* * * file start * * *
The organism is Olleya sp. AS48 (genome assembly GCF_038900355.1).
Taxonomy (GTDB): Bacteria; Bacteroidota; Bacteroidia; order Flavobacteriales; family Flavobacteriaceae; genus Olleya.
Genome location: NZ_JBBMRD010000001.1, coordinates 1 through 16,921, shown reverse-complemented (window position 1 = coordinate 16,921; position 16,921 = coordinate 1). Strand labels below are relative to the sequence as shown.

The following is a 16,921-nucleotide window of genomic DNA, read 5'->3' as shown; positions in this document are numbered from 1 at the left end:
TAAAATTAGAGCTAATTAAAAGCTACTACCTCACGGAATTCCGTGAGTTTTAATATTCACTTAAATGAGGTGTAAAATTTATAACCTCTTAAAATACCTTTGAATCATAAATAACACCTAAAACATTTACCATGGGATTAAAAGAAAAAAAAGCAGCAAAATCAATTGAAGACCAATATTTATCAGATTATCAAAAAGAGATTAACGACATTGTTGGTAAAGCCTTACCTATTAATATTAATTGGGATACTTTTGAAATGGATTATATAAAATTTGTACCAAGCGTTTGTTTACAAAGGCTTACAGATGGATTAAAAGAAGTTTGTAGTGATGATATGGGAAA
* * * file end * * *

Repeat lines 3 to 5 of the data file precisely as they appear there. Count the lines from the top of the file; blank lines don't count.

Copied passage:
Genome location: NZ_JBBMRD010000001.1, coordinates 1 through 16,921, shown reverse-complemented (window position 1 = coordinate 16,921; position 16,921 = coordinate 1). Strand labels below are relative to the sequence as shown.

The following is a 16,921-nucleotide window of genomic DNA, read 5'->3' as shown; positions in this document are numbered from 1 at the left end:
TAAAATTAGAGCTAATTAAAAGCTACTACCTCACGGAATTCCGTGAGTTTTAATATTCACTTAAATGAGGTGTAAAATTTATAACCTCTTAAAATACCTTTGAATCATAAATAACACCTAAAACATTTACCATGGGATTAAAAGAAAAAAAAGCAGCAAAATCAATTGAAGACCAATATTTATCAGATTATCAAAAAGAGATTAACGACATTGTTGGTAAAGCCTTACCTATTAATATTAATTGGGATACTTTTGAAATGGATTATATAAAATTTGTACCAAGCGTTTGTTTACAAAGGCTTACAGATGGATTAAAAGAAGTTTGTAGTGATGATATGGGAAA